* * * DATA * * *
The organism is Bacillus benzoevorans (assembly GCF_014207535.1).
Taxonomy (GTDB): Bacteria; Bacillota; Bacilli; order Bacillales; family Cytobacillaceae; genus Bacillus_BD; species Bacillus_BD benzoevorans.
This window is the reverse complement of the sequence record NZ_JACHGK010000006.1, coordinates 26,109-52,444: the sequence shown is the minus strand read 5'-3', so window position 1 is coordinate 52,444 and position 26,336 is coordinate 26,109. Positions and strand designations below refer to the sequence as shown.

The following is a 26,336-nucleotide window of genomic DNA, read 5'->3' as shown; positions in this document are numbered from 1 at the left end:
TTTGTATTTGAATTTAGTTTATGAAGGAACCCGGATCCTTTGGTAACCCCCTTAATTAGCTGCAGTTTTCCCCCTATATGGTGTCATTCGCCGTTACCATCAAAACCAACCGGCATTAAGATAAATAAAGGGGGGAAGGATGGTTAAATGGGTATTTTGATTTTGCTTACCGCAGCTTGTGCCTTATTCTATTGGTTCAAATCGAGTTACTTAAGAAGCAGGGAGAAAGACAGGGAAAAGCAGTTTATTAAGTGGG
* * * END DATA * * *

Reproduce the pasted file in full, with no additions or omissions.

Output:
The organism is Bacillus benzoevorans (assembly GCF_014207535.1).
Taxonomy (GTDB): Bacteria; Bacillota; Bacilli; order Bacillales; family Cytobacillaceae; genus Bacillus_BD; species Bacillus_BD benzoevorans.
This window is the reverse complement of the sequence record NZ_JACHGK010000006.1, coordinates 26,109-52,444: the sequence shown is the minus strand read 5'-3', so window position 1 is coordinate 52,444 and position 26,336 is coordinate 26,109. Positions and strand designations below refer to the sequence as shown.

The following is a 26,336-nucleotide window of genomic DNA, read 5'->3' as shown; positions in this document are numbered from 1 at the left end:
TTTGTATTTGAATTTAGTTTATGAAGGAACCCGGATCCTTTGGTAACCCCCTTAATTAGCTGCAGTTTTCCCCCTATATGGTGTCATTCGCCGTTACCATCAAAACCAACCGGCATTAAGATAAATAAAGGGGGGAAGGATGGTTAAATGGGTATTTTGATTTTGCTTACCGCAGCTTGTGCCTTATTCTATTGGTTCAAATCGAGTTACTTAAGAAGCAGGGAGAAAGACAGGGAAAAGCAGTTTATTAAGTGGG